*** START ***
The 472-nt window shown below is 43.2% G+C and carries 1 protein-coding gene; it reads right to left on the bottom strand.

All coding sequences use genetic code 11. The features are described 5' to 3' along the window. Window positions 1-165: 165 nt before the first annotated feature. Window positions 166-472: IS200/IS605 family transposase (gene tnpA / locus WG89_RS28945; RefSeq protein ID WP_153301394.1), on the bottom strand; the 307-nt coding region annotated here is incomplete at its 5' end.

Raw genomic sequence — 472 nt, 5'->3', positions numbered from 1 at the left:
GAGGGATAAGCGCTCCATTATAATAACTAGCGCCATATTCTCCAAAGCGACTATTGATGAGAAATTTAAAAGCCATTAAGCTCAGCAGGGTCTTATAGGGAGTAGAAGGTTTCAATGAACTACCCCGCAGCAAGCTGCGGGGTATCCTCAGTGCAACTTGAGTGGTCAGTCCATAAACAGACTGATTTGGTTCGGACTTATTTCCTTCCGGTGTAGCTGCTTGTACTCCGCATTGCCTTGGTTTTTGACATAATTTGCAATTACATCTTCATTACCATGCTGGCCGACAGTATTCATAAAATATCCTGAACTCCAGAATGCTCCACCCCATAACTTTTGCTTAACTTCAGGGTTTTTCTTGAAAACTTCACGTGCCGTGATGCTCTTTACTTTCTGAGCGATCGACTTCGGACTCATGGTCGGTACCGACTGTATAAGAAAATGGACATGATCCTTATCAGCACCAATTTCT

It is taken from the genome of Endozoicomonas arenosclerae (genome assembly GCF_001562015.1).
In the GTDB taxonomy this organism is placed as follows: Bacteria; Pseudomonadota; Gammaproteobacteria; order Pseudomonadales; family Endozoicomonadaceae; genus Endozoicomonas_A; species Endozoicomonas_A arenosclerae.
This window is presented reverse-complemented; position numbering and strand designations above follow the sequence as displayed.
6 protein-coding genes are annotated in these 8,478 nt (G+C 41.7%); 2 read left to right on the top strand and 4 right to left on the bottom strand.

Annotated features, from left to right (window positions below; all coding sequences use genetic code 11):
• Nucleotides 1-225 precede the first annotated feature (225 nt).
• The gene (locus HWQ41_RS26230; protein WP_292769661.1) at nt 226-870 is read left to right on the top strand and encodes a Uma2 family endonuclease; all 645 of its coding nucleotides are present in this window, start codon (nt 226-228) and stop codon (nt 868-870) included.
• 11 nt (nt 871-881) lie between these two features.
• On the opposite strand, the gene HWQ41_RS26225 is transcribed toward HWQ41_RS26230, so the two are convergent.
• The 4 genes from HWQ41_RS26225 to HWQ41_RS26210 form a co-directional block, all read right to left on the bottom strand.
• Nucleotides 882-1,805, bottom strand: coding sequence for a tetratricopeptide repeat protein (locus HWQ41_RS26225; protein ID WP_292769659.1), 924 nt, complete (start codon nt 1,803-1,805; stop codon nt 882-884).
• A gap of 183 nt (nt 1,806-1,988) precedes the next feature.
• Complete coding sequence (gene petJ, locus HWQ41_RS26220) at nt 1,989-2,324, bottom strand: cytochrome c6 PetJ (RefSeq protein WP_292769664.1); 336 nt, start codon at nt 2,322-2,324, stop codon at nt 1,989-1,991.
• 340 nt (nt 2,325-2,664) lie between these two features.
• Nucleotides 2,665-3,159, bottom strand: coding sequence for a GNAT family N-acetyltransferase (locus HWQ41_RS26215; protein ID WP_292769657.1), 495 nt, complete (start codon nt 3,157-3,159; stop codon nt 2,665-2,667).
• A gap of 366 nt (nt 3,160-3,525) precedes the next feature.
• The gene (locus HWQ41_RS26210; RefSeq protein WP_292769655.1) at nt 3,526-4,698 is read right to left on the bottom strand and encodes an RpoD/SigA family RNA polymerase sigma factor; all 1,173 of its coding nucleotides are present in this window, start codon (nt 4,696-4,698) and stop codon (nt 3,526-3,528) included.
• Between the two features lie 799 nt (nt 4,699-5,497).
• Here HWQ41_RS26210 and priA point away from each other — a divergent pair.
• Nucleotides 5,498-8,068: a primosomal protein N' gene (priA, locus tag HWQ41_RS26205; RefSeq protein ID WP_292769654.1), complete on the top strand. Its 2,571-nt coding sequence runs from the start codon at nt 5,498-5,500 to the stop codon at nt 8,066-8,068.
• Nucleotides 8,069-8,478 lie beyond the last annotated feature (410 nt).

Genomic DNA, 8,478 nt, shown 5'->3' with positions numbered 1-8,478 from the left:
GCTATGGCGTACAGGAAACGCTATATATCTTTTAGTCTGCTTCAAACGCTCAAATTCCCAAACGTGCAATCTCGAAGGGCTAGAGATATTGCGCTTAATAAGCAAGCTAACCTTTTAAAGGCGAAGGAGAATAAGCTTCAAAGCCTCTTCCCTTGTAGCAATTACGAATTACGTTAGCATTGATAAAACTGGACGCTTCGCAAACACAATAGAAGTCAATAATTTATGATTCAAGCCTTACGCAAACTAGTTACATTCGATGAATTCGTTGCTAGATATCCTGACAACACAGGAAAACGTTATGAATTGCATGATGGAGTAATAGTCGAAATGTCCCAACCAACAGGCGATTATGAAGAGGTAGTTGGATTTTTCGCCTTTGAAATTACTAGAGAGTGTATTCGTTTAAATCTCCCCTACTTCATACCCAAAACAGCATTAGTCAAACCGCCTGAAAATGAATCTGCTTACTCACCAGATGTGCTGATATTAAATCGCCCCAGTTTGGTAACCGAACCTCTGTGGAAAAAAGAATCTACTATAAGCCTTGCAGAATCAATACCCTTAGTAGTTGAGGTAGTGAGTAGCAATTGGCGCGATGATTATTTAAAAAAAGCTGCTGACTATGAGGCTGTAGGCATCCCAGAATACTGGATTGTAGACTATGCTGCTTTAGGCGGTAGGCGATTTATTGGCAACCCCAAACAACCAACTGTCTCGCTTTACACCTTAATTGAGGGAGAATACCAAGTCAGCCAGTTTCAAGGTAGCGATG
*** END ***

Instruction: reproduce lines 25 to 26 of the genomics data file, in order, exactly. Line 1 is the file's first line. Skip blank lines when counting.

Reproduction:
• Nucleotides 8,069-8,478 lie beyond the last annotated feature (410 nt).

Genomic DNA, 8,478 nt, shown 5'->3' with positions numbered 1-8,478 from the left: